Here’s another as/is reposted Epinions review. This one was composed back in October 2011, when I was going through a “shit” phase. Enjoy!
To continue with my recent poo fetish, today’s book review is about Matt Pagett’s 2007 book, What Shat That? A Pocket Guide to Poop Identity. I know the Epinions review listing says the book is called Who Shat That?, but the book is, in fact, entitled What Shat That?. My apologies to book lead dramastef. The SAP mistake was mine.
So, with that cleared up, let me ask you this. While taking a walk in nature, have you ever come across a pile of dung that you cannot identify? Have you ever examined the pile and wondered what kind of creature created it? Having lived out in the country for the past few years, I sure have had this experience on more than one occasion. Most of the time, the strange piles of excrement I encounter are made by deer or fox or perhaps a wandering neighborhood dog. But every once in awhile, I find a mysterious mound of feces that stumps me. What Shat That? is basically a field guide for nature lovers and backyard biologists who also need help identifying mysterious mounds of poo.
After an informative introduction that explains how and why all creatures poop and why poop is usually brown, Pagett gets into his showcase of animal sh!t. This book contains 50 entries for animals ranging from aphids to wombats. Each entry offers a picture of the part of the world where the creature is typically found, a not very detailed illustration of the animal, and a short article filled with interesting tidbits about the animal and its particular brand of crap. This book also has a rating system for each animal profiled called “mess factor”. The mess factor is displayed in a little box with ratings ranging from one to five dung piles. A mess factor of one denotes that the poo is practically clean, while a mess factor of five indicates a big, stinky, nasty pile. And just so you’ll have a clear visual, there’s also either a photo or a detailed illustration of a typical dung specimen for each entry.
What I like about this book
I have a feeling this book would be a great choice for young people who are interested in zoology or biology. It’s written in a spirit of fun. While Pagett mostly keeps his tone professional, he injects some humor and wit in his writing which makes the book fun to read. And he includes some interesting trivial facts that are engaging and educational. This book is slim and light enough that it can be easily stowed in a small backpack, making it very handy for hiking.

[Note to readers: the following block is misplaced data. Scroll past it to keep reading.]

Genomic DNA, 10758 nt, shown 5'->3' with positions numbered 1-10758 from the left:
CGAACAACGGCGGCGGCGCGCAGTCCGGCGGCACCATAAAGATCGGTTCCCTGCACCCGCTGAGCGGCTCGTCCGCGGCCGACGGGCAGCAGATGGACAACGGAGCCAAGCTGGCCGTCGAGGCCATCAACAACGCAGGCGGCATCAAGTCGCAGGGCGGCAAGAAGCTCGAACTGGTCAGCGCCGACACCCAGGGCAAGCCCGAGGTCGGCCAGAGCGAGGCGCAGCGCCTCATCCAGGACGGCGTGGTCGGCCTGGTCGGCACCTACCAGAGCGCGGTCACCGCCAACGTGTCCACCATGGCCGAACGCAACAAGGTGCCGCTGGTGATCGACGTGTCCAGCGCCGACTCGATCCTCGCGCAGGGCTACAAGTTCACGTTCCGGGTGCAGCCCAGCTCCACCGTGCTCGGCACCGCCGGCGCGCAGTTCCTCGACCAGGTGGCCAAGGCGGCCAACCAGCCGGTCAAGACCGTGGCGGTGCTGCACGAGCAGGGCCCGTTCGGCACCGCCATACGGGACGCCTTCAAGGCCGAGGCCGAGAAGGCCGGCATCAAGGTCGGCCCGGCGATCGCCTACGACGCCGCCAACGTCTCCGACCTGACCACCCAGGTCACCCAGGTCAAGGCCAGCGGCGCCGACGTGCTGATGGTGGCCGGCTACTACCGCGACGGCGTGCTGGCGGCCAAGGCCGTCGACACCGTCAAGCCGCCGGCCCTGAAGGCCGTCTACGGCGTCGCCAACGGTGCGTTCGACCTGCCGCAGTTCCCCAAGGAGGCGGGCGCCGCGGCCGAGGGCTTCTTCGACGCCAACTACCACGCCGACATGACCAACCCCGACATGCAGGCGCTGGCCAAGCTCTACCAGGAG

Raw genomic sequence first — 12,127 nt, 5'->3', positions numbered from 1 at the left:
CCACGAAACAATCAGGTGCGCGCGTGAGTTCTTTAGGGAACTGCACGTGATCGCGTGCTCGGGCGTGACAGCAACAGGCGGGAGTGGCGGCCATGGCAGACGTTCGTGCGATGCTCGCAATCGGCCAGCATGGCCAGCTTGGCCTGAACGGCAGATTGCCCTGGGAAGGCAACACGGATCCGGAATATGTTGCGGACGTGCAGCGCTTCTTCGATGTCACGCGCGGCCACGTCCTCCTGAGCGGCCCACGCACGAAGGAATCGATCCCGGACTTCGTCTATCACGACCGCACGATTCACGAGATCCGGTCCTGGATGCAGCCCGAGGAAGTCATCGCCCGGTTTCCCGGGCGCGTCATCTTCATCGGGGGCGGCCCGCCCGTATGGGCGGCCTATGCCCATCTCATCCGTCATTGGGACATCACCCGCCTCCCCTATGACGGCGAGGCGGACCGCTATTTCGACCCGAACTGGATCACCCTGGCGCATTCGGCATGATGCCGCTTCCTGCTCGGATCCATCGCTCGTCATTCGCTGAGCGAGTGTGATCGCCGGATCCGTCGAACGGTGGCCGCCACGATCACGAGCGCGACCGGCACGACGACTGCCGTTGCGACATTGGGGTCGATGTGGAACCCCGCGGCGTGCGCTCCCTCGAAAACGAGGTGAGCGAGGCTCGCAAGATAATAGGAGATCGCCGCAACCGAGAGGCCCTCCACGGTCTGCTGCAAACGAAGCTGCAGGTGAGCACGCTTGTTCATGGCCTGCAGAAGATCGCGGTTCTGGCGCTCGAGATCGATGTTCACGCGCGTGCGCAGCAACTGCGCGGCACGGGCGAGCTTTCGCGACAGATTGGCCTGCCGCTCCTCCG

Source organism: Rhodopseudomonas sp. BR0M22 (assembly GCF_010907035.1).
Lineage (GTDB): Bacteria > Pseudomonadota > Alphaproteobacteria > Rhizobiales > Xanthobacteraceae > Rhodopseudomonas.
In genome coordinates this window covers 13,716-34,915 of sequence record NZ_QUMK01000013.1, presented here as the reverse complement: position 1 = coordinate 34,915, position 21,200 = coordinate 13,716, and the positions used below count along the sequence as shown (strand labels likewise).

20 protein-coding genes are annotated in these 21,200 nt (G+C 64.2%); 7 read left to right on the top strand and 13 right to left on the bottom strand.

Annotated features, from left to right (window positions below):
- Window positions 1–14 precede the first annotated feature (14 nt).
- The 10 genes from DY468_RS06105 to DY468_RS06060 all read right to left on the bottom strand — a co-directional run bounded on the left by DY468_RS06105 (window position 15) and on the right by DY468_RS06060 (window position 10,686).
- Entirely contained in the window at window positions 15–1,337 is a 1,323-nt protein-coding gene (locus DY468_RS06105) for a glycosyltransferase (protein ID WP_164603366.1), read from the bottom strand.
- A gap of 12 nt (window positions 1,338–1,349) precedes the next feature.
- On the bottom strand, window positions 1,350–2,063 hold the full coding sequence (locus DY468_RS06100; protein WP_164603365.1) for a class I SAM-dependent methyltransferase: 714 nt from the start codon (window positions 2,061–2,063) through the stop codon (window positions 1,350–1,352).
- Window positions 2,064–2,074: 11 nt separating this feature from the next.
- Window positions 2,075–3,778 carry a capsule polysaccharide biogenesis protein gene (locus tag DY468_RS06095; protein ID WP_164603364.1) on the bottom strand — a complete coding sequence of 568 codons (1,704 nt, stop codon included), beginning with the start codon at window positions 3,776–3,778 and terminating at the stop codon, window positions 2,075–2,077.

I also think this book might make a great accompaniment for a family or class nature walk. As a teenager, I remember my biology teacher taking us out to walk in the woods and look for leaves, insects, and fungi. In the same spirit of discovery, wouldn’t it be fun to go on a sh!t walk? I can just hear it now. “Look dad! I found a pile of deer scat!” What a precious family bonding moment that would make!
What I don’t like about this book
I don’t think this book is quite broad enough to be useful for the average person. Sure, I can sit at home and read the entry about what yak poop looks like, but what are the odds that I’ll actually run into a yak? Likewise, I can read about aardvark crap, but aardvarks aren’t exactly native to North Carolina or anywhere else in the United States. At the same time, Pagett didn’t include any entries about animals a lot of people might actually run into, like squirrels, chipmunks, or even skunks.
Now, I’m not saying I don’t like that Pagett wrote about more exotic creatures. The entries about animals I might not see are fascinating. But this book is called What Shat That?, and that makes me think that it was, at least at some point, intended to be an actual field guide. How can it be a field guide if it doesn’t include any information about common creatures whose sh!t I might actually encounter?
Also, I am a little surprised that Pagett didn’t include more actual photographs, rather than illustrations. There are some photos of poop, but quite a few entries include just illustrations. The illustrations are not as useful for actual poop identification as the photos are because the illustrations just aren’t as “true to life” in appearance. Pagett also doesn’t include actual photos of the animals profiled in the book. So if you don’t know what a gecko looks like, you have to rely on a rather vague looking illustration instead of a color photo.
Like Up Sh!t Creek, the book I reviewed yesterday, What Shat That? was put out by Ten Speed Press. I think the concept is good. To Pagett’s credit, he does include samples from a range of creatures to include mammals, birds, lizards, and fish.
I think Matt Pagett had a clever idea that could have really caught on and maybe even spawned a franchise. But overall, I think this book is not as well-executed as it could be. For that reason, I give it three stars.
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